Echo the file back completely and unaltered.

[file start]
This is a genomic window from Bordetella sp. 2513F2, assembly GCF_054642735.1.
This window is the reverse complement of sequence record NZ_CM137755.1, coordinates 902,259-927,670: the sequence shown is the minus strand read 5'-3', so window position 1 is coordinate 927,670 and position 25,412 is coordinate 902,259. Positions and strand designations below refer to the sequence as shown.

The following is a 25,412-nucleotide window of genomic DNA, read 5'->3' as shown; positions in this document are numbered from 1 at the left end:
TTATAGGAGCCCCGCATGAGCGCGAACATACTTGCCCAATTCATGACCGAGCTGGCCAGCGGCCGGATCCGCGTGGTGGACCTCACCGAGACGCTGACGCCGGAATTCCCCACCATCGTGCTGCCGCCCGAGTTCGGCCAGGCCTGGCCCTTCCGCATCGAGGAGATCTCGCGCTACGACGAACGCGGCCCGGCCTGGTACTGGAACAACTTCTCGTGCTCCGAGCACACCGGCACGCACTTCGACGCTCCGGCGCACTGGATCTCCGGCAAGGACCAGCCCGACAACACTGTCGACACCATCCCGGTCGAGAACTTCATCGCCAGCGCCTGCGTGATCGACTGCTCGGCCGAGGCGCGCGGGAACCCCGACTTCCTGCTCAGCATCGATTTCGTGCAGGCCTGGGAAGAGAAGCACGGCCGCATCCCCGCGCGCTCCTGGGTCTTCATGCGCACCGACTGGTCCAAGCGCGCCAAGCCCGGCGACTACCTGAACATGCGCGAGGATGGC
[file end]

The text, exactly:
This is a genomic window from Bordetella sp. 2513F2, assembly GCF_054642735.1.
This window is the reverse complement of sequence record NZ_CM137755.1, coordinates 902,259-927,670: the sequence shown is the minus strand read 5'-3', so window position 1 is coordinate 927,670 and position 25,412 is coordinate 902,259. Positions and strand designations below refer to the sequence as shown.

The following is a 25,412-nucleotide window of genomic DNA, read 5'->3' as shown; positions in this document are numbered from 1 at the left end:
TTATAGGAGCCCCGCATGAGCGCGAACATACTTGCCCAATTCATGACCGAGCTGGCCAGCGGCCGGATCCGCGTGGTGGACCTCACCGAGACGCTGACGCCGGAATTCCCCACCATCGTGCTGCCGCCCGAGTTCGGCCAGGCCTGGCCCTTCCGCATCGAGGAGATCTCGCGCTACGACGAACGCGGCCCGGCCTGGTACTGGAACAACTTCTCGTGCTCCGAGCACACCGGCACGCACTTCGACGCTCCGGCGCACTGGATCTCCGGCAAGGACCAGCCCGACAACACTGTCGACACCATCCCGGTCGAGAACTTCATCGCCAGCGCCTGCGTGATCGACTGCTCGGCCGAGGCGCGCGGGAACCCCGACTTCCTGCTCAGCATCGATTTCGTGCAGGCCTGGGAAGAGAAGCACGGCCGCATCCCCGCGCGCTCCTGGGTCTTCATGCGCACCGACTGGTCCAAGCGCGCCAAGCCCGGCGACTACCTGAACATGCGCGAGGATGGC